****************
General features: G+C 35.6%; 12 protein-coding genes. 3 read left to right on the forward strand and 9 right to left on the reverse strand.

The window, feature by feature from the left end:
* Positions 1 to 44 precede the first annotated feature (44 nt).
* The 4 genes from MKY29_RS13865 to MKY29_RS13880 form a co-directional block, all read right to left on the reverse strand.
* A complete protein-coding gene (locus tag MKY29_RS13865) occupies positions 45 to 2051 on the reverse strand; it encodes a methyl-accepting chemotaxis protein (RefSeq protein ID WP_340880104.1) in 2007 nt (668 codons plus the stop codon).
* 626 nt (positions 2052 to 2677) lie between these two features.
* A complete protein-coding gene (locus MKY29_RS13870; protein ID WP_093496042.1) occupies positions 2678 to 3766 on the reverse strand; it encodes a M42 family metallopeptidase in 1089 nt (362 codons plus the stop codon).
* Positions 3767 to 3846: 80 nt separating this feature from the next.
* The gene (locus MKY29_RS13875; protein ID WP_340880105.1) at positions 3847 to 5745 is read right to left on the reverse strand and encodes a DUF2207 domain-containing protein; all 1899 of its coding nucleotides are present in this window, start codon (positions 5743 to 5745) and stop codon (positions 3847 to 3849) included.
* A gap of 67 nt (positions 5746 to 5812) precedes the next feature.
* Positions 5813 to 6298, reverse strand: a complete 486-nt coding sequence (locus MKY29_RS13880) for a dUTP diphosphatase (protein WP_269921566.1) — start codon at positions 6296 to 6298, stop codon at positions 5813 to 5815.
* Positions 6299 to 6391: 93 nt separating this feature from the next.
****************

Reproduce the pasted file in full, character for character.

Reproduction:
General features: G+C 35.6%; 12 protein-coding genes. 3 read left to right on the forward strand and 9 right to left on the reverse strand.

The window, feature by feature from the left end:
* Positions 1 to 44 precede the first annotated feature (44 nt).
* The 4 genes from MKY29_RS13865 to MKY29_RS13880 form a co-directional block, all read right to left on the reverse strand.
* A complete protein-coding gene (locus tag MKY29_RS13865) occupies positions 45 to 2051 on the reverse strand; it encodes a methyl-accepting chemotaxis protein (RefSeq protein ID WP_340880104.1) in 2007 nt (668 codons plus the stop codon).
* 626 nt (positions 2052 to 2677) lie between these two features.
* A complete protein-coding gene (locus MKY29_RS13870; protein ID WP_093496042.1) occupies positions 2678 to 3766 on the reverse strand; it encodes a M42 family metallopeptidase in 1089 nt (362 codons plus the stop codon).
* Positions 3767 to 3846: 80 nt separating this feature from the next.
* The gene (locus MKY29_RS13875; protein ID WP_340880105.1) at positions 3847 to 5745 is read right to left on the reverse strand and encodes a DUF2207 domain-containing protein; all 1899 of its coding nucleotides are present in this window, start codon (positions 5743 to 5745) and stop codon (positions 3847 to 3849) included.
* A gap of 67 nt (positions 5746 to 5812) precedes the next feature.
* Positions 5813 to 6298, reverse strand: a complete 486-nt coding sequence (locus MKY29_RS13880) for a dUTP diphosphatase (protein WP_269921566.1) — start codon at positions 6296 to 6298, stop codon at positions 5813 to 5815.
* Positions 6299 to 6391: 93 nt separating this feature from the next.